letters from colleges.
BY ROBERTO CENICEROS
were persistent yet resilient under
extremely difficult circumstances.
They found alternate ways to move
forward. Like Lincoln, they possessed
the ability to slow down, take stock of
their emotions and not immediately
react, especially when the stakes grew
Today, many of us yearn for steady,
well-thought-out political leadership
from Washington D.C. Instead we
get distracted governance, along with
mega-doses of gloating, porn-star
accusations, Putin praising, sensational
staff shakeups and the like.
It distracts from time that could be
spent leading on important issues such
as those impacting workers’ comp,
including opioids, the potential creation
of infrastructure jobs and health care.
Koehn’s book may make one yearn
even more for courageous and steady
leadership. On the other hand, it offers
highly interesting examples of how to
do it well. &
ROBERTO CENICEROS is senior editor at
Risk & Insurance® and chair of the National
Workers’ Compensation and Disability
Conference® & Expo. He can be reached at
President Abraham Lincoln penned a letter to General George Meade detailing disappointment with the
general’s Civil War performance. But Lincoln never
Ernest Shackleton, hailed in previous
business-management books for
leading his shipwrecked and isolated
crew off Antarctic ice flows.
The other biographies feature
abolitionist Frederick Douglass;
Dietrich Bonhoeffer, imprisoned
by the Gestapo and murdered for
opposing the Third Reich; and scientist
and author Rachel Carson, who raced
against cancer to finish her manuscript
on the dangers of mass pesticide use.
They shared an ability to focus
without allowing lesser problems to
distract them from their larger missions.
They led with their humanity,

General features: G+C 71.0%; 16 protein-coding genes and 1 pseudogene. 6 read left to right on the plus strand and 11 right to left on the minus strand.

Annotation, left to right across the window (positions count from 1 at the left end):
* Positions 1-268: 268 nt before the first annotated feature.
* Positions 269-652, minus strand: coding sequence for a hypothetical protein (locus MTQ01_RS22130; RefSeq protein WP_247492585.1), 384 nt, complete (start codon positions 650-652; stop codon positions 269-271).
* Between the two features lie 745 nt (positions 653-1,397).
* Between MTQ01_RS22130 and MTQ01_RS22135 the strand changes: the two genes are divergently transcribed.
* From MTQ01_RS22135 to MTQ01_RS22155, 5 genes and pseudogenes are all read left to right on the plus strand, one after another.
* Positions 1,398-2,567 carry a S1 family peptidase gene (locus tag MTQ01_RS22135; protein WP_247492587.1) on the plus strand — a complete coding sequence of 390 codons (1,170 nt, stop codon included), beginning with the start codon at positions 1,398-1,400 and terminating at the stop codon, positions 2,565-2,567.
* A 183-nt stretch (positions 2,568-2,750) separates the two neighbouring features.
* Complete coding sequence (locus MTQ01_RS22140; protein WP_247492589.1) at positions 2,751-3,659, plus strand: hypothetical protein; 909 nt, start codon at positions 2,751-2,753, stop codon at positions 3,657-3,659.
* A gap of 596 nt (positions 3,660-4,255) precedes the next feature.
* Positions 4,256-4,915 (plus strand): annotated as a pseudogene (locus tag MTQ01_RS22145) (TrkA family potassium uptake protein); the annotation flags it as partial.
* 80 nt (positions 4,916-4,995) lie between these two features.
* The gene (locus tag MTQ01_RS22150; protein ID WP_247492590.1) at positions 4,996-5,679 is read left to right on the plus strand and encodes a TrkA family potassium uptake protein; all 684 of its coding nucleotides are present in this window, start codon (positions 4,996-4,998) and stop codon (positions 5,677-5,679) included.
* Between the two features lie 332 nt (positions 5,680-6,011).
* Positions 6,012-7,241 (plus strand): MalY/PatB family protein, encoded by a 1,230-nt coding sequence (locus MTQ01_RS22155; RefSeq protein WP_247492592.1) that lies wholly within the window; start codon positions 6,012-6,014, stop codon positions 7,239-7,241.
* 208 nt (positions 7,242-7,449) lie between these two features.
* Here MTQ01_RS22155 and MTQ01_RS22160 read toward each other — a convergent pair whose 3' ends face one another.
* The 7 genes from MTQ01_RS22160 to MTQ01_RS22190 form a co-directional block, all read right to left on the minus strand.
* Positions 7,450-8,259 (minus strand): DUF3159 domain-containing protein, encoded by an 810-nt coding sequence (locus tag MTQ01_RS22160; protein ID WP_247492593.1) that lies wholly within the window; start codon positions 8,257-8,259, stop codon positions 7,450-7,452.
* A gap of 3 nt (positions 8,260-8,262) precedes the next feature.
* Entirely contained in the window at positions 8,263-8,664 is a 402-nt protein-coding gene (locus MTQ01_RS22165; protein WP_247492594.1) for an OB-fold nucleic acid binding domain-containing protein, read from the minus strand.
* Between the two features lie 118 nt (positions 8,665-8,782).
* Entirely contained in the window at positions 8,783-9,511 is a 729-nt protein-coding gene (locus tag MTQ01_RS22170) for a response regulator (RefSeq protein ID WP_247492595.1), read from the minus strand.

often with an understanding of their
personal weaknesses. That allowed
them to deploy empathy when
motivating and supporting others.
Empathy as a leadership trait would
mesh well with the injured-worker
advocacy movement gaining popularity
among some of today’s savviest risk
It’s also a style that could help
show the world workers’ comp can
genuinely care for injured workers
even in the face of a system that doesn’t
always promote that.
The protagonists in Koehn’s book
characteristic shared by five historical
figures described in “Forged in Crisis:
The Power of Courageous Leadership
in Turbulent Times.”
Written by Harvard Business
School historian Nancy Koehn, the
book offers management nuggets for
anyone in leadership roles, including
risk managers and workers’ comp
professionals. The book delivers those
nuggets through five biographies of
people who faced personal challenges
and their own human limitations.
Yet they persevered against
extremely difficult circumstances to
attain their goals and help guide others
out of danger.
The book includes the story of
delivered it, not wanting to alienate
Meade at a critical time.
It was typical of Lincoln, taking
time to evaluate his own emotions,
thinking through the consequences
and sometimes doing nothing rather
than acting hastily.
Consider that in contrast to
President Donald Trump’s style of
broadcasting seemingly impulsive,
emotional-laden Twitter tirades.
Washington D.C. leadership, or lack
of it, impacts workers’ compensation.
I’ll get back to that.
But first, Lincoln’s reflective style
of understanding his own emotional
reaction to events before acting
on critical matters is a behavioral
BY JOANNA MAKOMASKI